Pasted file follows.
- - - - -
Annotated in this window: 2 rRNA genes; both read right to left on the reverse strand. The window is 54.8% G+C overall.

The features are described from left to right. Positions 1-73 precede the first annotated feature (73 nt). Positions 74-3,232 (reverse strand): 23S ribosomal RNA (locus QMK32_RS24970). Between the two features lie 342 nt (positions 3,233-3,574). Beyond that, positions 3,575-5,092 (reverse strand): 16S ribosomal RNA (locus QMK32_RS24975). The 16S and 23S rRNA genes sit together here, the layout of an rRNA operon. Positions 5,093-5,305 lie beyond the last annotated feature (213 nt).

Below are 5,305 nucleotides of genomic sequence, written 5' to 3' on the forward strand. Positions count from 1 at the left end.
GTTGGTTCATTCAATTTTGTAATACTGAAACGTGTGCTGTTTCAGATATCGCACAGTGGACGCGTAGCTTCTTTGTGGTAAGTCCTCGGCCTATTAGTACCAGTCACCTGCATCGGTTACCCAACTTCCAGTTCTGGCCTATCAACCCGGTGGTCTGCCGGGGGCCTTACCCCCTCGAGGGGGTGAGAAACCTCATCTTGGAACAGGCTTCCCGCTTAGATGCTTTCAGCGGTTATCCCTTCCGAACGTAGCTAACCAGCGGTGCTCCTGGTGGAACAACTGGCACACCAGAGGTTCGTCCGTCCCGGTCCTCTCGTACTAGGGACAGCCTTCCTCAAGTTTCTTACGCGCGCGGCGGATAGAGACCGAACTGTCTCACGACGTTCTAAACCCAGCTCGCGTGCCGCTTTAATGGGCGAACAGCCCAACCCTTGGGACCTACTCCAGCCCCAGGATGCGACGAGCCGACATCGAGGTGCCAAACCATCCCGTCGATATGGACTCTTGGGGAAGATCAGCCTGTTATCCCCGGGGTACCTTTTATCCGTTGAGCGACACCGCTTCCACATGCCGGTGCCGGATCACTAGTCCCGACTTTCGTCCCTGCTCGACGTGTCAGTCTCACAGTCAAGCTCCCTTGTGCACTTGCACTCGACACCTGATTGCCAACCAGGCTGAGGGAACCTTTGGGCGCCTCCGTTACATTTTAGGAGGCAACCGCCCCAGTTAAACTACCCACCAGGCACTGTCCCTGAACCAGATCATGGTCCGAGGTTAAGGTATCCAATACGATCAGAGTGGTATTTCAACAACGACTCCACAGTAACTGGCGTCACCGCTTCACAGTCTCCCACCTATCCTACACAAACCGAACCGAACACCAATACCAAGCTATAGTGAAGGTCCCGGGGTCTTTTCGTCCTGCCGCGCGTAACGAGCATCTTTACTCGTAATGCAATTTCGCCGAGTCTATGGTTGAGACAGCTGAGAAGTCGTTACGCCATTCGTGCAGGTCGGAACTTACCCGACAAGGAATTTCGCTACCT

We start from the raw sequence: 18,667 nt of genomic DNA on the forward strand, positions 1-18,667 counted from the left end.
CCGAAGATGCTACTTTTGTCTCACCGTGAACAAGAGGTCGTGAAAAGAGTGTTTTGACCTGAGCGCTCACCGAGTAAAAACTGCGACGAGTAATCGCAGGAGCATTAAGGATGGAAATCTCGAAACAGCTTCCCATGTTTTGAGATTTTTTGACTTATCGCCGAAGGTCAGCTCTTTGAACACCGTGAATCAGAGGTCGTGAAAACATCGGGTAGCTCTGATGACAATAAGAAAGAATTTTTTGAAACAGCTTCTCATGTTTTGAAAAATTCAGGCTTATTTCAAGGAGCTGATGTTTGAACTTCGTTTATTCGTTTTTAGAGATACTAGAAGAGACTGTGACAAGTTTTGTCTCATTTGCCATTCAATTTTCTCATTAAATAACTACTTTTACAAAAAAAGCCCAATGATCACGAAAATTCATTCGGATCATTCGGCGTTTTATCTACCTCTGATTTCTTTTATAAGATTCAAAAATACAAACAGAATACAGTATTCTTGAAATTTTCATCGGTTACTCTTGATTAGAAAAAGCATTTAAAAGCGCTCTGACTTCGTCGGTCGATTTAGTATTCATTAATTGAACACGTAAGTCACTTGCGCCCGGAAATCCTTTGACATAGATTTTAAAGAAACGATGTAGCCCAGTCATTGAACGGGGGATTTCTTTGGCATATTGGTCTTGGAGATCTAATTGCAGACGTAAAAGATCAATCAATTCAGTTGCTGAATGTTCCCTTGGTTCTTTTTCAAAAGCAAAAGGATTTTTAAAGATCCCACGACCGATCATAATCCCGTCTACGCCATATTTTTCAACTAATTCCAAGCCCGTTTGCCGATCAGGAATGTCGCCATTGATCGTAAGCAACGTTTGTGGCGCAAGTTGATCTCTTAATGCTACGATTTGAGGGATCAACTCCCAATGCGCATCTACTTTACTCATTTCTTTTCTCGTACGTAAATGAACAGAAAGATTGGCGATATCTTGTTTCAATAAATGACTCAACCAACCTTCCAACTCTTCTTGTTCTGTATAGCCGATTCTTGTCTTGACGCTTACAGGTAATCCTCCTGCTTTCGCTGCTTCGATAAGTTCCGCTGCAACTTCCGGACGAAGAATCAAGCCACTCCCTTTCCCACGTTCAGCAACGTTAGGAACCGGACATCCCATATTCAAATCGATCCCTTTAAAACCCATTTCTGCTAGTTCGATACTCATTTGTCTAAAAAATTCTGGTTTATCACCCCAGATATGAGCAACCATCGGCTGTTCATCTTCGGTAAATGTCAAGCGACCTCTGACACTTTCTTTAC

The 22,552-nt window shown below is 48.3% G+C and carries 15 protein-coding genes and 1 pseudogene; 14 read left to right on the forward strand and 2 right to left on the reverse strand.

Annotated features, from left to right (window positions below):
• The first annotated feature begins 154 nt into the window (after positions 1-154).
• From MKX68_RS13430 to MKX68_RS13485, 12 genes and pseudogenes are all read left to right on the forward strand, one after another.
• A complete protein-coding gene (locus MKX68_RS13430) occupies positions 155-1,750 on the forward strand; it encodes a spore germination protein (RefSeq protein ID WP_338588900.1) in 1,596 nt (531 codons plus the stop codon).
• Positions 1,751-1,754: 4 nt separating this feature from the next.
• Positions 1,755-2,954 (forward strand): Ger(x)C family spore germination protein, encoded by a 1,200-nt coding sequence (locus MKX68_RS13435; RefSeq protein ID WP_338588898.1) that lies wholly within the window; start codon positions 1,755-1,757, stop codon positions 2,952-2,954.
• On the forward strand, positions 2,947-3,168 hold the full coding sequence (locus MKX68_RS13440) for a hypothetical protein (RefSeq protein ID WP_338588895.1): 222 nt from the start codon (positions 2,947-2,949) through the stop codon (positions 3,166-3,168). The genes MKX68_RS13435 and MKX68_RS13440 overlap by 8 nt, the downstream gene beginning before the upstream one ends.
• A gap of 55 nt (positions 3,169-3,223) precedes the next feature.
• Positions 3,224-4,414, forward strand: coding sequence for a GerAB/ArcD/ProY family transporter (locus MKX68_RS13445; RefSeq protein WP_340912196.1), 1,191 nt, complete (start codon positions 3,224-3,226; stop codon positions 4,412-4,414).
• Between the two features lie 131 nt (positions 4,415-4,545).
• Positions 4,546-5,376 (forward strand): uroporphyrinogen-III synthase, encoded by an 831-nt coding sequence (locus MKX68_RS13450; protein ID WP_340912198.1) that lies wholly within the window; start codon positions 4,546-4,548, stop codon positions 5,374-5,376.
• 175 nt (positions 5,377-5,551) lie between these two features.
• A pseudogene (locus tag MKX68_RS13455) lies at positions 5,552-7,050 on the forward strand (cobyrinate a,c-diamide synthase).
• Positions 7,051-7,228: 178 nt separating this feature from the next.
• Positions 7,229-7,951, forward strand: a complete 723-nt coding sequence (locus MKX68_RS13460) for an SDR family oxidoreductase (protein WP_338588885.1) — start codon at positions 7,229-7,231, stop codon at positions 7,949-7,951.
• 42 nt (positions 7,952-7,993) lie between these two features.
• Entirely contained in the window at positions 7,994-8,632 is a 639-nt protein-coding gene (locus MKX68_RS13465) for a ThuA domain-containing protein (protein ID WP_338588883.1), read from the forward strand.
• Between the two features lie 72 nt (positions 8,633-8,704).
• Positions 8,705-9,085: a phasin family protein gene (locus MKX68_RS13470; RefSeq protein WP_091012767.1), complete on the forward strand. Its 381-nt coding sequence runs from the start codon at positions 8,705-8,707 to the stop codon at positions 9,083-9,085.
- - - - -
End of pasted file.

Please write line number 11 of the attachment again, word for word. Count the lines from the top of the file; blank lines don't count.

• A complete protein-coding gene (locus MKX68_RS13430) occupies positions 155-1,750 on the forward strand; it encodes a spore germination protein (RefSeq protein ID WP_338588900.1) in 1,596 nt (531 codons plus the stop codon).